In this story by Tom DeFalco we find out the events that helped form Ock's shattered psyche and find out the accident was only part of the problem. Meanwhile, in the present Spider-Man and Ock are up to their usual dance. You do really feel for the guy throughout the issue even though he's the villain. You can't help but be as broken hearted as he is once the true nature of his "evil" scheme is revealed and thwarted at the issue's end. It's a real fascinating look behind one of Spider-Man's greatest foes.


legacyofevil22.) Spider-Man: Legacy of Evil #1 --

Writer: Kurt Busiek, Pencils: Mark Texeira

The Green Goblin, one of the most impactful fiends in all of Spider-Man's life. This is an outsider's story of their epic rivalry from the perspective of Ben Urich (long time Daredevil/Spider-Man cast member and uncle to Phil, the current Hobgoblin dupe). Someone has kidnapped Norman Osborn Jr., the son of the second Green Goblin Harry Osborn. Ben and Spidey are on the case looking into the past for clues about who the culprit could be. After all, during this time period both Norman and Harry were considered dead. So who could want little Normie Osborn?!

The interesting perspective and how Ben slowly begins to put together the pieces on how the Green Goblin started off a crime lord and de-evolved into this foe obsessed with crushing Spider-Man. Of course when he makes the natural conclusion, it's an interesting point. Likewise, the so called "legacy" of being the Green Goblin is the one key thing I really enjoyed about this one shot. It really dug deep into not just the Green Goblin's back-story but it also showcased the eventual rivalry Ben Urich would have for Norman Osborn.


00921.) Learning Curve (Ultimate Spider-Man #8-13) --

Writer: Brian Michael Bendis, Pencils: Mark Bagley

There's a lot to love of Brian Michael Bendis/Mark Bagley's run on Ultimate Spider-Man. For me the one arc that always resounds well for me is the second act they have on the book, which features the young Spider-Man deciding to take-down the biggest criminal in all of New York, the Kingpin. Here you have Peter Parker thinking he's unconquerable and ready to take on the evil of the world. Well, the evil of the world might be a little harder to beat than Peter thinks. Fisk owns him really badly with help from his super-powered right hand, Electro. After the beat down, Peter is hungrier to defeat the Kingpin. Though how do you defeat a guy who's considered nigh untouchable?

There's a lot of the usual Bendis work here and the dialogue is what's so crisp about this story. I really do enjoy this version of the Kingpin and to see the continuing arc that ran all through Ultimate Peter's life was so darn fascinating. Yes he learned that with great power comes great responsibility in the first arc. Here, he learns how to be a super hero. There's just a nice balance of drama and humor throughout this story and really has my favorite moment of all time in Ultimate Spider-Man with the confrontation he has at story's end with Kingpin. I guarantee you will not be able to keep a straight face when reading it. Again, this was a fantastic opening salvo for what came to be for me the best darn ongoing plot within Ultimate Spider-Man.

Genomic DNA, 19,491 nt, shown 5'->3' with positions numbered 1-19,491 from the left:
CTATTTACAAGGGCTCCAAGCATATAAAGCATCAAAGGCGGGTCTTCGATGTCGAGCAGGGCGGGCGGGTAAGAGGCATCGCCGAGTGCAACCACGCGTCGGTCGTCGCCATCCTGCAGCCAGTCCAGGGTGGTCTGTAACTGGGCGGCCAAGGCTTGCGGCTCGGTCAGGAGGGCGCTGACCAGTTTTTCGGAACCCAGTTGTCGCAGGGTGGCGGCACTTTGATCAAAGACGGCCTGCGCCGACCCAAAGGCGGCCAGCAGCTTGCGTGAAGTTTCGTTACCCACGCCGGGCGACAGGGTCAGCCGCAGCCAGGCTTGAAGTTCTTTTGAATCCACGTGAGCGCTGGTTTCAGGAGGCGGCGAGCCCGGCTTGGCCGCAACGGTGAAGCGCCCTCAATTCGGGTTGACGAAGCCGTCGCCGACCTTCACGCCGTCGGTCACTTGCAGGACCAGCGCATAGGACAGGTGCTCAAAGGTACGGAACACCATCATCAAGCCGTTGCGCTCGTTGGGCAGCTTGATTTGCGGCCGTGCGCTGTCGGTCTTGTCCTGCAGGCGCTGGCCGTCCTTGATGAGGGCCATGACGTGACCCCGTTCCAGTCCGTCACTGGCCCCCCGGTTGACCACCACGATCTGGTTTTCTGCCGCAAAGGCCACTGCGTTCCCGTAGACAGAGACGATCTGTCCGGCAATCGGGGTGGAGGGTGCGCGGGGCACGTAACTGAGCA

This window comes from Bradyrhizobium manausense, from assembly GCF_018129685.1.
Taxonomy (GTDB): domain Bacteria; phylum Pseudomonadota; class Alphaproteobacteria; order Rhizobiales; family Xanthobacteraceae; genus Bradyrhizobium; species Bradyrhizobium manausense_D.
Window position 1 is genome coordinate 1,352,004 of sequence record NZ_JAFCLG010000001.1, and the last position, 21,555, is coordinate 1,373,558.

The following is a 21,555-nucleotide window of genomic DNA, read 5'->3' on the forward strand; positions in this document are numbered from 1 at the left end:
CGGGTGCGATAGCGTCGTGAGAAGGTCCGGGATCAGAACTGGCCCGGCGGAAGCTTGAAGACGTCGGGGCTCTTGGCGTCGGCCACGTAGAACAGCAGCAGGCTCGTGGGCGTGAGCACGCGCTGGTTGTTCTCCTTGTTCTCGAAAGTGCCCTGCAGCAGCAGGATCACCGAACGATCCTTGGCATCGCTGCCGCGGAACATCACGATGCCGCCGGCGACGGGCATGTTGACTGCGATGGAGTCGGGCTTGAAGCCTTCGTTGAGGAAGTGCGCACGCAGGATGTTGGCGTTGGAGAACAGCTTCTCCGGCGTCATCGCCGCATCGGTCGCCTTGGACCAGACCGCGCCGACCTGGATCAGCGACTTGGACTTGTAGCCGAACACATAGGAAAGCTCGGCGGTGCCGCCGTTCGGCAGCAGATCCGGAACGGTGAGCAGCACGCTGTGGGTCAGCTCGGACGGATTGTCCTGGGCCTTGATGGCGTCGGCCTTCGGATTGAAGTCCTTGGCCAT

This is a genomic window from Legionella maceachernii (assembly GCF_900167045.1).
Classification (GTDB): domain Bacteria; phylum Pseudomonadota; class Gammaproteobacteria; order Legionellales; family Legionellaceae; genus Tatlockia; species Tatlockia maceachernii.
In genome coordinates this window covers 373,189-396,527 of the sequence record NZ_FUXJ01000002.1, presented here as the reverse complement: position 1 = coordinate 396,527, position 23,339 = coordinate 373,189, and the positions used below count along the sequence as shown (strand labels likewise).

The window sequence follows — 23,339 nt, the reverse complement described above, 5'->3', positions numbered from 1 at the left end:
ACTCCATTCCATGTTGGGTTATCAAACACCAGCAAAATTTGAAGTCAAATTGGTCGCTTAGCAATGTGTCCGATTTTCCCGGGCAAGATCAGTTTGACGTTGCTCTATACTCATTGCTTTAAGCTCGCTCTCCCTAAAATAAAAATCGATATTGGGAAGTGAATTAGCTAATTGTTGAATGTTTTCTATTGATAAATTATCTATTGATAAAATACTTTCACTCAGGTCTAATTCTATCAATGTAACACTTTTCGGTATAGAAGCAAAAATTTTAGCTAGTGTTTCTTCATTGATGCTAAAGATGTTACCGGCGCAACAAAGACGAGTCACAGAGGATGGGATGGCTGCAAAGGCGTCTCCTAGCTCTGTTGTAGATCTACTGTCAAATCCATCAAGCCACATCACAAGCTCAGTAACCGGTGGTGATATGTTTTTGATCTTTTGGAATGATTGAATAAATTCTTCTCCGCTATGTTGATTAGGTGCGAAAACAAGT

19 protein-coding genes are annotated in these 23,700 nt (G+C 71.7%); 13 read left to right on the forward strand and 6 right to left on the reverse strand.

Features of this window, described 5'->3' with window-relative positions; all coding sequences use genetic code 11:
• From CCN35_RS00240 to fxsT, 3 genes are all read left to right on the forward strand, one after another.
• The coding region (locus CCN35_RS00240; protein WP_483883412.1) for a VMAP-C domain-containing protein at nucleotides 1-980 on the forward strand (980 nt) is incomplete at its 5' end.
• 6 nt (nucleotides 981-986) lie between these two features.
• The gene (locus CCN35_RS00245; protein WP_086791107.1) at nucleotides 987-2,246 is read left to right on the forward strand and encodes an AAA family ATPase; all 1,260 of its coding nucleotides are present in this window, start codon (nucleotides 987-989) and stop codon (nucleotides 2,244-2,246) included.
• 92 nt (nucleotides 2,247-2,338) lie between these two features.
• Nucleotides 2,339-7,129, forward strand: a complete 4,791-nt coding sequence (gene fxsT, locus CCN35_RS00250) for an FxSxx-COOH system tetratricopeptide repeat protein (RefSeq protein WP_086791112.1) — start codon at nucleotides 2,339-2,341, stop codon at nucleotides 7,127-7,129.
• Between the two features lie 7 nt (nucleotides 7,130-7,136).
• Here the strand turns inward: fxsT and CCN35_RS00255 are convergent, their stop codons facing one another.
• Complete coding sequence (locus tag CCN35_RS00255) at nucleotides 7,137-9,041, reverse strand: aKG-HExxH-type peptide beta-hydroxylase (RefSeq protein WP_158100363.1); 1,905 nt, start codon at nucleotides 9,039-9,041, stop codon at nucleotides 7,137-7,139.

00420.) Severance Package (Tangled Web #4) --

Writer: Greg Rucka, Pencils: Eduardo Risso

Spider-Man thwarts a lot of street crime and its effect is always felt within the operations of the Kingpin of crime. So instead of telling the usual story from Peter's perspective, we get it through one of Fisk's operatives named Tom. Tom's plan is simple and of course all goes to hell once Spider-Man arrives to stop it. Given that this is the seedy underbelly, there is only one course of action the Kingpin will take for this failure. Instead of running, Tom goes about his day like nothing is happening yet we see the world around him. This mook's life is fully committed to the Kingpin, and it is all paid via the Kingpin. The Kingpin owns Tom and there's nothing he can do about that. Even after his wife pleads with him to surrender himself to law officials and take a plea bargain, Tom doesn't yield as he's picked up by his fellow partner Richie.

The next few events will leave the reader rooting for Tom to escape this life of crime. Alas though, if this was someone say like Tombstone, Jigsaw, or the Hood you probably get this sort of ending, but this is the Kingpin. His presence is felt in every nook and corner of the entire story until he's literally covering the pages with his imposing presence (done nicely by Eduardo Risso). There's only one sort of end for Tom in all of this and he gingerly accepts this fate. Fans of Greg Rucka's current Punisher run might want to check this story out. It's just ripe full of the grittiness and crime ridden world that Rucka does so well.


01319.) Double Shots (Tangled Web #13) --

Writer: Ron Zimmerman, Pencils: Sean Phillips

One of the things that I most enjoy about Spider-Man is the wealth and depth of his villains. In fact like a certain Caped Crusader, he has so many you could list the certain tiers each villain ranks. Such ranks are ever so clear as in this story, a mosaic of several "almost got him" stories told between some of Spidey's rogues as they hang out at a super villain's bar and talk about that insidious arachnid.

Each foe brings their unique personality to the forefront. Al Kraven is an arrogant, smug piece of work who tries to show off yet is annoyed by the wall-crawler, but deep down isn't as hot. Vulture, the seasoned pro who hungers for the fire the younger villain has plus is more miserable over the continued existence of Spider-Man. Then there's the mysterious third man, whose identity is concealed by the trench coat and fedora he wears to hide his head. He leaves a breadcrumb trial of clues to his fellow crooks and readers of his relationship with their mutually hated foe. You'll be in shock when his identity is revealed because it's a whopper!


Stay tuned for part 2 of my Top 26 Spider-Man stories of all time as I jump into 18-7!!!

Written or Contributed by: Zechs


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About the Author - Zechs

Zechs is the lord and master of The Toy Shed, Moment of the Week, and Durnkin Reveewz. He's also the official whuppin boy at the Outhouse. So he'll get stuck seeing stuff that no mere mortal should ever see. If there's any greater quality to Zechs, it's that he's an avid fan of comic book characters and would defend them to the bitter end against the companies that use them wrongly. He's also brutally honest. Zechs walks the lonely path in Chicagoland area.